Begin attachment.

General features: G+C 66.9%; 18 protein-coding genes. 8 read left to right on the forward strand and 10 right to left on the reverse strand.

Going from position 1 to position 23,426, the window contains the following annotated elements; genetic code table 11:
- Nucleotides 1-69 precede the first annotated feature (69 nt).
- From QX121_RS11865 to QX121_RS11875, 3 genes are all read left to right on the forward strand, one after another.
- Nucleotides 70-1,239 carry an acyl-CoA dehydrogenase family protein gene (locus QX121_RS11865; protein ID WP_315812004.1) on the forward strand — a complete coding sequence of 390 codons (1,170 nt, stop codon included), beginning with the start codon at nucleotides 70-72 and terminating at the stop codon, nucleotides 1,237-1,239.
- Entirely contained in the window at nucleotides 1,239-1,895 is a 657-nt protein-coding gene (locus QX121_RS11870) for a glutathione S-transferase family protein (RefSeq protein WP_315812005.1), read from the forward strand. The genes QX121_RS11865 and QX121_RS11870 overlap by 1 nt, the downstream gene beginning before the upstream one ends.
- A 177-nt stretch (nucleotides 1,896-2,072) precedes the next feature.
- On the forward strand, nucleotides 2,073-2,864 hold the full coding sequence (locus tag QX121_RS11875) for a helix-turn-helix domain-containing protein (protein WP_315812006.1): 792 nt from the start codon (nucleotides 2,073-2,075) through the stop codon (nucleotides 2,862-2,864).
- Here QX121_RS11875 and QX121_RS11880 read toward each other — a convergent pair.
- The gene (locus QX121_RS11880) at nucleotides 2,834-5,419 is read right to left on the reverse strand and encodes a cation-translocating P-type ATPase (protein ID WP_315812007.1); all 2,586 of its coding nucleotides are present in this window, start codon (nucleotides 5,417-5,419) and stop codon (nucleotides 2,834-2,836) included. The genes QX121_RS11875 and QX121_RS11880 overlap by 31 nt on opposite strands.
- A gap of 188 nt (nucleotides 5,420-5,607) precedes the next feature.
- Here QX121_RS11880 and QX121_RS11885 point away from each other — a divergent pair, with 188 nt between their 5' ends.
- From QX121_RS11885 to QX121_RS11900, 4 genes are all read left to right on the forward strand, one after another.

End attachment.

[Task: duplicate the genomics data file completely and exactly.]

General features: G+C 66.9%; 18 protein-coding genes. 8 read left to right on the forward strand and 10 right to left on the reverse strand.

Going from position 1 to position 23,426, the window contains the following annotated elements; genetic code table 11:
- Nucleotides 1-69 precede the first annotated feature (69 nt).
- From QX121_RS11865 to QX121_RS11875, 3 genes are all read left to right on the forward strand, one after another.
- Nucleotides 70-1,239 carry an acyl-CoA dehydrogenase family protein gene (locus QX121_RS11865; protein ID WP_315812004.1) on the forward strand — a complete coding sequence of 390 codons (1,170 nt, stop codon included), beginning with the start codon at nucleotides 70-72 and terminating at the stop codon, nucleotides 1,237-1,239.
- Entirely contained in the window at nucleotides 1,239-1,895 is a 657-nt protein-coding gene (locus QX121_RS11870) for a glutathione S-transferase family protein (RefSeq protein WP_315812005.1), read from the forward strand. The genes QX121_RS11865 and QX121_RS11870 overlap by 1 nt, the downstream gene beginning before the upstream one ends.
- A 177-nt stretch (nucleotides 1,896-2,072) precedes the next feature.
- On the forward strand, nucleotides 2,073-2,864 hold the full coding sequence (locus tag QX121_RS11875) for a helix-turn-helix domain-containing protein (protein WP_315812006.1): 792 nt from the start codon (nucleotides 2,073-2,075) through the stop codon (nucleotides 2,862-2,864).
- Here QX121_RS11875 and QX121_RS11880 read toward each other — a convergent pair.
- The gene (locus QX121_RS11880) at nucleotides 2,834-5,419 is read right to left on the reverse strand and encodes a cation-translocating P-type ATPase (protein ID WP_315812007.1); all 2,586 of its coding nucleotides are present in this window, start codon (nucleotides 5,417-5,419) and stop codon (nucleotides 2,834-2,836) included. The genes QX121_RS11875 and QX121_RS11880 overlap by 31 nt on opposite strands.
- A gap of 188 nt (nucleotides 5,420-5,607) precedes the next feature.
- Here QX121_RS11880 and QX121_RS11885 point away from each other — a divergent pair, with 188 nt between their 5' ends.
- From QX121_RS11885 to QX121_RS11900, 4 genes are all read left to right on the forward strand, one after another.